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Public health policy and health economics

1743 - Clinical Benefit of Randomized Controlled Trials (RCT) Supporting US Food and Drug Administration (FDA) Conversion from Accelerated to Full Approval

Date

11 Sep 2017

Session

Public health policy and health economics

Presenters

Maria Borrell Puy

Citation

Annals of Oncology (2017) 28 (suppl_5): v605-v649. 10.1093/annonc/mdx440

Authors

M. Borrell Puy1, C. Molto Valiente1, A. Ocana Fernandez2, A. Templeton3, B. Seruga4, I. Gich5, A. Barnadas1, E. Amir6, A. Tibau1

Author affiliations

  • 1 Medical Oncology, Hospital de la Santa Creu i Sant Pau, 8026 - Barcelona/ES
  • 2 Medical Oncology Department And Translational Research Unit, Complejo Hospitalario Universitario de Albacete, 2006 - Albacete/ES
  • 3 Medical Oncology, St. Claraspital AG, 4058 - Basel/CH
  • 4 Medical Oncology, Institute of Oncology Ljubljana, Ljubljana/SI
  • 5 Epidemiology, Hospital de la Santa Creu i Sant Pau, 8026 - Barcelona/ES
  • 6 Dmoh, Princess Margaret Hospital, M5G 2M9 - Toronto/CA
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Abstract 1743

Background

Accelerated approval (AA) regulations were established by the US FDA to improve access to drugs for life-threatening diseases. Pharmaceutical companies must confirm efficacy in post-approval trials as predicted by the surrogate endpoint. The European Society for Medical Oncology Magnitude of Clinical Benefit Scale (ESMO-MCBS) is a validated and reproducible tool to assess the magnitude of clinical benefit from drugs for solid tumors. Here, we evaluate confirmatory RCTs supporting conversions from AA to regular approval (RA) and their association with ESMO defined thresholds for meaningful clinical benefit.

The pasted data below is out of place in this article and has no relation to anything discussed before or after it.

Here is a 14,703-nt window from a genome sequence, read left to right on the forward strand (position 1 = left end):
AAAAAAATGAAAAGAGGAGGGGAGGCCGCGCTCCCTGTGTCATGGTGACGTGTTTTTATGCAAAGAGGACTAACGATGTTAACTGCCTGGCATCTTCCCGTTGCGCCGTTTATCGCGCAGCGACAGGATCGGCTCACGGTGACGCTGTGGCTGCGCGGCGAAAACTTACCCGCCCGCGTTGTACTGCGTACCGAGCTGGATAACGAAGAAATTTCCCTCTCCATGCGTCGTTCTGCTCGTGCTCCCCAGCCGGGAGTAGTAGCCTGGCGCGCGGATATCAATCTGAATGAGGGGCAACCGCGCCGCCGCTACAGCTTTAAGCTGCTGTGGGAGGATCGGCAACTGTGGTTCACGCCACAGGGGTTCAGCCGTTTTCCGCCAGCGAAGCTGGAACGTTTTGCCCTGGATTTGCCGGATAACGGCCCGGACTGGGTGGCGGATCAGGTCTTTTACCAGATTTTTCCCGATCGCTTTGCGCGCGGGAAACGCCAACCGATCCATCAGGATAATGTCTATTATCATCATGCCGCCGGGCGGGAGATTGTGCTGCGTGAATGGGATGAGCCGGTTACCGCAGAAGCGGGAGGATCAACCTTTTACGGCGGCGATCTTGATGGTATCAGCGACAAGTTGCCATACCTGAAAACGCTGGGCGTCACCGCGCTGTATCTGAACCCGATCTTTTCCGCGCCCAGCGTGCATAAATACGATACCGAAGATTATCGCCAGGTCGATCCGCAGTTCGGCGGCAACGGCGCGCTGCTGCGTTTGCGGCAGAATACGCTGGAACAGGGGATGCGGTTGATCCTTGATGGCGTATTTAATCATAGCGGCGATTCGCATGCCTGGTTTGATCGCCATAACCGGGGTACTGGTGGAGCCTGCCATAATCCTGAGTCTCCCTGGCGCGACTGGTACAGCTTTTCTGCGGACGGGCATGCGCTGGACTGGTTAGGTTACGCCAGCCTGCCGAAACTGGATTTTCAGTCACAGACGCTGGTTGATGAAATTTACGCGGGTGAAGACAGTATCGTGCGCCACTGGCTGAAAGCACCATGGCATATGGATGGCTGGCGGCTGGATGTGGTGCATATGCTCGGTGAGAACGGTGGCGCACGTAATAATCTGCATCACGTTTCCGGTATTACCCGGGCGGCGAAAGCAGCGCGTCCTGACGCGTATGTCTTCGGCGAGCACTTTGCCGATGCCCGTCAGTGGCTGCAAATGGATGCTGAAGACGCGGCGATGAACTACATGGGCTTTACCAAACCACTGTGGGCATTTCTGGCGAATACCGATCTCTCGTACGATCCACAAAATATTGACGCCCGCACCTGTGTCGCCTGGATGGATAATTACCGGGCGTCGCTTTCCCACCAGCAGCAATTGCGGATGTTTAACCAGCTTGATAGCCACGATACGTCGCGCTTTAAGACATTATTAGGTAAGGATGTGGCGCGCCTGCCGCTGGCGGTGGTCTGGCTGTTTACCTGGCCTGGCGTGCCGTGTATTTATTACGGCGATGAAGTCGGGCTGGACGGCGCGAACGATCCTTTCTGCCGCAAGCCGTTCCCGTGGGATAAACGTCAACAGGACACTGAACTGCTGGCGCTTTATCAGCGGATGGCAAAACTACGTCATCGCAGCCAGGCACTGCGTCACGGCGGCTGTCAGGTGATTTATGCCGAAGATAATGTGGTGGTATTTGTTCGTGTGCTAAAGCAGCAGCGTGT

Methods

We searched the Drugs@FDA website to identify anticancer drugs that had received AA from January 2000 to December 2016 and to assess the status regarding conversion to full approval. Drug labels and reports of post-approval trials supporting conversion to RA were reviewed and study characteristics, efficacy, toxicity and quality of life outcomes were collected. For RCTs ESMO-MCBS grades were applied. Meaningful clinical benefit was defined as a grade of A or B for trials of curative intent and 4 or 5 for those of palliative intent.

Results

Of the 37 new indications granted AA, 17 (46%) were subsequently converted to RA based on 17 RCTs. The median time between AA and RA of oncology drugs was 3.1 years (range = 1.02–7.6). Two confirmatory trials (5%) failed to show clinical benefit. Confirmatory trials were still not completed for 18 (49%) indications; among these, the three longest intervals since AA up to the December 2016 cut-off date were 6.6, 5.9 and 2.3 years. ESMO-MCBS could be applied to 16 RCTs and 11 (69%) met the ESMO-MCBS clinically meaningful benefit threshold (100% of adjuvant trials and 58% of palliative trials).

Conclusions

Two thirds of RCTs supporting FDA conversion from accelerated to full approval of anticancer therapies meet the threshold for clinically meaningful benefit. AA indications should not be on the market for unacceptably prolonged intervals before confirmatory trials are completed.

Clinical trial identification

Not applicable

Legal entity responsible for the study

Hospital de la Santa Creu i Sant Pau

Funding

None

Disclosure

All authors have declared no conflicts of interest.

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